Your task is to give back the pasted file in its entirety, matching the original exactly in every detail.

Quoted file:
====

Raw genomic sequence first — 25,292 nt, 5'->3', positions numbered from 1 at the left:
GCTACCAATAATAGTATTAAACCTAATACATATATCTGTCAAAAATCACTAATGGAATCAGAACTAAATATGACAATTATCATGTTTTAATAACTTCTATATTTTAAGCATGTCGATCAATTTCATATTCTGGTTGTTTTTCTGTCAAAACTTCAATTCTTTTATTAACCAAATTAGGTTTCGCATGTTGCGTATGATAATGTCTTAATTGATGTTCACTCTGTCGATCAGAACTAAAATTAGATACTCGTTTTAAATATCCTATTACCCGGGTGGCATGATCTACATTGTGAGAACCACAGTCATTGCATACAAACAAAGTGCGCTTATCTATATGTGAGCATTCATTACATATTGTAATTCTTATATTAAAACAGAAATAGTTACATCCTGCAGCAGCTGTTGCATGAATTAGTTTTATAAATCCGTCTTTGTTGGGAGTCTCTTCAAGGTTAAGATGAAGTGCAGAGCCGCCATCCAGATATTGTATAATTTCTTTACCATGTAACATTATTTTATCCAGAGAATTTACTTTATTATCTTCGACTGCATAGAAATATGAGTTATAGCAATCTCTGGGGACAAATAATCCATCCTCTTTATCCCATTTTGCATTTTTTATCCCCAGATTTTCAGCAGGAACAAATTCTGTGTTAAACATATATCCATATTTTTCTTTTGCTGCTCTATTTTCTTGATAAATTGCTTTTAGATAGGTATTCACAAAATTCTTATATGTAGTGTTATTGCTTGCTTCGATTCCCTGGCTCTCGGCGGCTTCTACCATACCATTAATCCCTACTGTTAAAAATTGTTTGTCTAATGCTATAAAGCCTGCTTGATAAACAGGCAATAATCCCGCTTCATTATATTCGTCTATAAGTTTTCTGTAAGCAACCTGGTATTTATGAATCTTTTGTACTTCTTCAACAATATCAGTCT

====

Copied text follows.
Raw genomic sequence first — 25,292 nt, 5'->3', positions numbered from 1 at the left:
GCTACCAATAATAGTATTAAACCTAATACATATATCTGTCAAAAATCACTAATGGAATCAGAACTAAATATGACAATTATCATGTTTTAATAACTTCTATATTTTAAGCATGTCGATCAATTTCATATTCTGGTTGTTTTTCTGTCAAAACTTCAATTCTTTTATTAACCAAATTAGGTTTCGCATGTTGCGTATGATAATGTCTTAATTGATGTTCACTCTGTCGATCAGAACTAAAATTAGATACTCGTTTTAAATATCCTATTACCCGGGTGGCATGATCTACATTGTGAGAACCACAGTCATTGCATACAAACAAAGTGCGCTTATCTATATGTGAGCATTCATTACATATTGTAATTCTTATATTAAAACAGAAATAGTTACATCCTGCAGCAGCTGTTGCATGAATTAGTTTTATAAATCCGTCTTTGTTGGGAGTCTCTTCAAGGTTAAGATGAAGTGCAGAGCCGCCATCCAGATATTGTATAATTTCTTTACCATGTAACATTATTTTATCCAGAGAATTTACTTTATTATCTTCGACTGCATAGAAATATGAGTTATAGCAATCTCTGGGGACAAATAATCCATCCTCTTTATCCCATTTTGCATTTTTTATCCCCAGATTTTCAGCAGGAACAAATTCTGTGTTAAACATATATCCATATTTTTCTTTTGCTGCTCTATTTTCTTGATAAATTGCTTTTAGATAGGTATTCACAAAATTCTTATATGTAGTGTTATTGCTTGCTTCGATTCCCTGGCTCTCGGCGGCTTCTACCATACCATTAATCCCTACTGTTAAAAATTGTTTGTCTAATGCTATAAAGCCTGCTTGATAAACAGGCAATAATCCCGCTTCATTATATTCGTCTATAAGTTTTCTGTAAGCAACCTGGTATTTATGAATCTTTTGTACTTCTTCAACAATATCAGTCT